The move is not related to the Simon & Schuster buyout, and was initially planned for the summer but delayed by the pandemic’s impact, so might be seen not so much as devious as serendipitous in at least tugging at the rug beneath the feet of the acquisition’s opposers.
Consolidation has been the industry buzz word amid the provisional acquisition of US publishing house Simon & Schuster by Bertelsmann, the Germany-based owner of Penguin Random House, with opponents seizing on the word as proof that the move would be bad for the industry.
Provisional in that the buy-out has yet to be approved by the US regulatory authorities, with mostly predictable reactions from a) those who had plans to acquire Simon & Schuster and lost out, and b) from those who for whatever reason oppose the traditional publishing model.
Consolidation has been among the key opposition objections, but not always with any coherent rationale.
HarperCollins parent company News Corp. found no consolidation issues in their own bid to buy Simon & Schuster, but surprise, surprise it’s a big issue when a HarperCollins rival wins the bidding war.
And then we have the assertion that, just as the Big 6 became the Big 5, so the Big 5 now becomes the Big 4 and this means less competition and fewer imprints, lower author royalties and lower pay for industry employees.
Of course there’s a element of truth in all this, but against those elements we should note, for example, how in September Macmillan announced it would be substantially raising its baseline pay scale, and how December began with a similar announcement from Hachette.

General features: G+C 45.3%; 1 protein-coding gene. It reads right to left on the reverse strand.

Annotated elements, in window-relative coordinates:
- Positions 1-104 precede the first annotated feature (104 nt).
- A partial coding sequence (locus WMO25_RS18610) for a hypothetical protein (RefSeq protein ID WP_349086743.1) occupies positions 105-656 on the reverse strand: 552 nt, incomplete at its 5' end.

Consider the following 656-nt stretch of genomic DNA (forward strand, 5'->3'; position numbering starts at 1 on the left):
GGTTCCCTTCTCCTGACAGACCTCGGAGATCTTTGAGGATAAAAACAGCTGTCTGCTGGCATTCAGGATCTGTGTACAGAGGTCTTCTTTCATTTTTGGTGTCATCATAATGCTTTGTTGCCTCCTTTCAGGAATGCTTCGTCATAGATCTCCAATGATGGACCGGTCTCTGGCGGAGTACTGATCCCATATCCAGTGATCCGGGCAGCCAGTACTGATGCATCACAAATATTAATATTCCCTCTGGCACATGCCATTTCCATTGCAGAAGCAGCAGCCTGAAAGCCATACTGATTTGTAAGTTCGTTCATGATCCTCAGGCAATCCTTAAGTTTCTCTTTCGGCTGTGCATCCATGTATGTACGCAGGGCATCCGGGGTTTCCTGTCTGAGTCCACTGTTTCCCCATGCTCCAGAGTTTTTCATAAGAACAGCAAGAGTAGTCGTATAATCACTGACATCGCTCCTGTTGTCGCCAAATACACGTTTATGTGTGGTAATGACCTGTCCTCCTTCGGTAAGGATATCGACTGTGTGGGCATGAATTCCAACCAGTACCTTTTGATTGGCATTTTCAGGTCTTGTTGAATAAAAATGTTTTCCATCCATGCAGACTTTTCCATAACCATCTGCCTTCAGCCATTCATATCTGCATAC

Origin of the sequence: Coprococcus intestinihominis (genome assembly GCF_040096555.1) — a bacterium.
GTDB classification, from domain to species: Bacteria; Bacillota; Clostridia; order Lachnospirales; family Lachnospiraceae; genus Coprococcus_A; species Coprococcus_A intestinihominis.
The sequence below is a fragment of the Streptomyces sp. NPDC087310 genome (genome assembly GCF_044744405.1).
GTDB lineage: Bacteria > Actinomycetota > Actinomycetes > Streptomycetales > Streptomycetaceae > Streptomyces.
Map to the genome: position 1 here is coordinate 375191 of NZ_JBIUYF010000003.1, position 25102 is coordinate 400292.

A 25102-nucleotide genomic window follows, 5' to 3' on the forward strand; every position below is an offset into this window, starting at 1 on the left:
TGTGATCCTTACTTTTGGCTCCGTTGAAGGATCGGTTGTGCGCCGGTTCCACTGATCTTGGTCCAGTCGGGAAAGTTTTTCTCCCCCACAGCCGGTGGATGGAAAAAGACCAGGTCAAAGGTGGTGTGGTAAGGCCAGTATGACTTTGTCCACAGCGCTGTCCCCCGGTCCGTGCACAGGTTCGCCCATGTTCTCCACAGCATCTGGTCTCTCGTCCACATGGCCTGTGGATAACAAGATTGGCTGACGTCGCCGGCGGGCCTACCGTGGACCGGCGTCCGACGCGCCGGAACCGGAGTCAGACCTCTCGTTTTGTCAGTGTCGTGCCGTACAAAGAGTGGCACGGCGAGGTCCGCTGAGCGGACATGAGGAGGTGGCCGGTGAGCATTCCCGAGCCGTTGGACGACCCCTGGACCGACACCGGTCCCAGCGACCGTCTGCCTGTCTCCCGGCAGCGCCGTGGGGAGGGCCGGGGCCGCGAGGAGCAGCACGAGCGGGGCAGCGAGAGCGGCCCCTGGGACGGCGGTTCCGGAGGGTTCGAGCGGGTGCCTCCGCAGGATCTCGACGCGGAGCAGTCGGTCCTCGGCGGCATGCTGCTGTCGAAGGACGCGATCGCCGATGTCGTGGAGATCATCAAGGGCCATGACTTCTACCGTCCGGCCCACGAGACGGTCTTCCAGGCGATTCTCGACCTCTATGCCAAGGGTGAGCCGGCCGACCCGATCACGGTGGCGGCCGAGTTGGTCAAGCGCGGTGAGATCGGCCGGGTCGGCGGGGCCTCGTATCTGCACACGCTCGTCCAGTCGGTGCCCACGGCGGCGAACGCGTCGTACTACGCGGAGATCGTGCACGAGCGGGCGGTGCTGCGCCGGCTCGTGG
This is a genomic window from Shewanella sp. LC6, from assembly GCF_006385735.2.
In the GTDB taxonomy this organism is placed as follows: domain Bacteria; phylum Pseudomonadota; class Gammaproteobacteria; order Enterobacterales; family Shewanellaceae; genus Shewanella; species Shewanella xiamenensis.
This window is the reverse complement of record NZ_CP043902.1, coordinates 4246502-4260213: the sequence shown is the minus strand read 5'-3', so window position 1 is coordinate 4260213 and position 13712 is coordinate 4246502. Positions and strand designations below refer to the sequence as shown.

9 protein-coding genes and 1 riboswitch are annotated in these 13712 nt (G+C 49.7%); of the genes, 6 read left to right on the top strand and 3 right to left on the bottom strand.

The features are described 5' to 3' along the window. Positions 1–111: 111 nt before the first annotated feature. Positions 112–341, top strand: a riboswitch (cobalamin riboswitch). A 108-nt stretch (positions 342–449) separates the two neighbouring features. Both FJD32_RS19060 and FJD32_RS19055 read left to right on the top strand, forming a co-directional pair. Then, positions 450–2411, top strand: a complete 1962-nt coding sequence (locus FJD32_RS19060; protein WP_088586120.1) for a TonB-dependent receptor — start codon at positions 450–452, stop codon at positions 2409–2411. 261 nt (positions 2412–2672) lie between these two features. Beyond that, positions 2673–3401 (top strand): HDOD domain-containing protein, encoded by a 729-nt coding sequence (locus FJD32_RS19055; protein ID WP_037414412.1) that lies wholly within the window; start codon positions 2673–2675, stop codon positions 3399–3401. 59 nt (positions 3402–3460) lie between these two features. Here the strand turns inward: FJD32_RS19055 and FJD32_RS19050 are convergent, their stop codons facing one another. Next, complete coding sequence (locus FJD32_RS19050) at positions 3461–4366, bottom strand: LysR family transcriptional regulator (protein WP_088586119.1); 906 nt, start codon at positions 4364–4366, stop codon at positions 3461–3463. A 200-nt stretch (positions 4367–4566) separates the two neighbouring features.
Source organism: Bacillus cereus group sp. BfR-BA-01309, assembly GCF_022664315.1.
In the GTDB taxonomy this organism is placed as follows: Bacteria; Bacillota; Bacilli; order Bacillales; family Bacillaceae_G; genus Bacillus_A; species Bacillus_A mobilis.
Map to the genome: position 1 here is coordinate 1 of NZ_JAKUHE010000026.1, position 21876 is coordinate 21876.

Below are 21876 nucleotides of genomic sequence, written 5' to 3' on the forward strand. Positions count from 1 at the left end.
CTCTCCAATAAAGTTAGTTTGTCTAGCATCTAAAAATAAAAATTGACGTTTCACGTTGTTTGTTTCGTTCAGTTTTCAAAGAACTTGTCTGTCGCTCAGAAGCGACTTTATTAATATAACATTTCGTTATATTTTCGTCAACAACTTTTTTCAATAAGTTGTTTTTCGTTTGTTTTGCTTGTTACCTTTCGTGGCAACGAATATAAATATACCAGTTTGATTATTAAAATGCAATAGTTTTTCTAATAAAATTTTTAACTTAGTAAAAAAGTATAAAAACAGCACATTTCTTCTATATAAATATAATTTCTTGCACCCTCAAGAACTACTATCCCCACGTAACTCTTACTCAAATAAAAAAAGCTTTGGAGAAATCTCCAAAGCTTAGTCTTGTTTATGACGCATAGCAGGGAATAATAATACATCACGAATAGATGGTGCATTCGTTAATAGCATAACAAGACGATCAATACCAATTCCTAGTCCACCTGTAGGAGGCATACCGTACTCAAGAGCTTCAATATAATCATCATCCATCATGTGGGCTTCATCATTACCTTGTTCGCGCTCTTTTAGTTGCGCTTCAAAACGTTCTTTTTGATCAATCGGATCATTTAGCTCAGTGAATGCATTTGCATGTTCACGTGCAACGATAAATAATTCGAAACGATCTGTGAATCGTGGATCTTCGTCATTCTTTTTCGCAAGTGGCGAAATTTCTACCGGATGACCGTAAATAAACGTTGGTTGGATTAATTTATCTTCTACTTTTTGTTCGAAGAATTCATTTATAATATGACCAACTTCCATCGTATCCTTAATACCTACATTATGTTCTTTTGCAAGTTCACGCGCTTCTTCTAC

These of course in the middle of a pandemic with lockdowns causing the widespread closure of bookstores – something that will be giving bookstore owners sleepless nights when publishers step back and take stock of these unprecedented times when the pandemic finally subsides.
And then we might note that, back when Penguin and Random House merged, it was widely asserted there would be fewer imprints. Back then the two separate companies had 250 imprints between them. The consolidated Penguin Random House ends 2020 with 320 imprints.
Which brings us to the PRH Canada decision to separate the Random House Knopf operation into two discrete sectors. So much for consolidation.
Porter Anderson at Publishing Perspectives got to this story before me, and summed up this point perfectly:
In (a) memo to the Penguin Random House Canada staff…CEO Kristin Cochrane has announced that she is “dissolving” the Knopf Random House Canada group, “allowing each of the existing imprints of the division–Knopf Canada and Random House Canada—to operate independently, each with its own distinct identity.”
While an internal move, this is an instance that runs counter to some observers’ assertions that all impulses in major publishing are toward consolidation. The dynamic here, a thoughtful one, is supportive of two imprints’ respective singularity.
The move is of course not related to the Simon & Schuster buyout, and it seems was initially planned for the summer but delayed by the pandemic’s impact, so it might be seen not so much as devious as serendipitous in at least tugging at the rug beneath the feet of the acquisition’s opponents.
Publishing Perspectives offers extensive detail from the PRH Canada press release, for those wanting to know the gory details.